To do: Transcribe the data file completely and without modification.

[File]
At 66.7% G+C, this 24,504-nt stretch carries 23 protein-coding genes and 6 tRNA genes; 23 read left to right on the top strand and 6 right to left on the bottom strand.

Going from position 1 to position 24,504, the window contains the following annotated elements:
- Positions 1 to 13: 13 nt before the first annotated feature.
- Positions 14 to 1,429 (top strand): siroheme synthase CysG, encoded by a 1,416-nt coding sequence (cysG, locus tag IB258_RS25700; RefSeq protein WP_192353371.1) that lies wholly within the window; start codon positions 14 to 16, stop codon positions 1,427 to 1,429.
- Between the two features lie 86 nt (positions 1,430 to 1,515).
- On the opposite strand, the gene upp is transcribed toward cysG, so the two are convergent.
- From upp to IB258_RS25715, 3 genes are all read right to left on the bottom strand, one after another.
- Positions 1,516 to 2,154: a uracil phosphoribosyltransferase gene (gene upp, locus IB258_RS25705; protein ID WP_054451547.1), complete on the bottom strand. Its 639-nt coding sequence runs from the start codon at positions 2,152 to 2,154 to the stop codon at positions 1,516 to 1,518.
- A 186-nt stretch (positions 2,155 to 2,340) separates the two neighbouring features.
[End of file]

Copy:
At 66.7% G+C, this 24,504-nt stretch carries 23 protein-coding genes and 6 tRNA genes; 23 read left to right on the top strand and 6 right to left on the bottom strand.

Going from position 1 to position 24,504, the window contains the following annotated elements:
- Positions 1 to 13: 13 nt before the first annotated feature.
- Positions 14 to 1,429 (top strand): siroheme synthase CysG, encoded by a 1,416-nt coding sequence (cysG, locus tag IB258_RS25700; RefSeq protein WP_192353371.1) that lies wholly within the window; start codon positions 14 to 16, stop codon positions 1,427 to 1,429.
- Between the two features lie 86 nt (positions 1,430 to 1,515).
- On the opposite strand, the gene upp is transcribed toward cysG, so the two are convergent.
- From upp to IB258_RS25715, 3 genes are all read right to left on the bottom strand, one after another.
- Positions 1,516 to 2,154: a uracil phosphoribosyltransferase gene (gene upp, locus IB258_RS25705; protein ID WP_054451547.1), complete on the bottom strand. Its 639-nt coding sequence runs from the start codon at positions 2,152 to 2,154 to the stop codon at positions 1,516 to 1,518.
- A 186-nt stretch (positions 2,155 to 2,340) separates the two neighbouring features.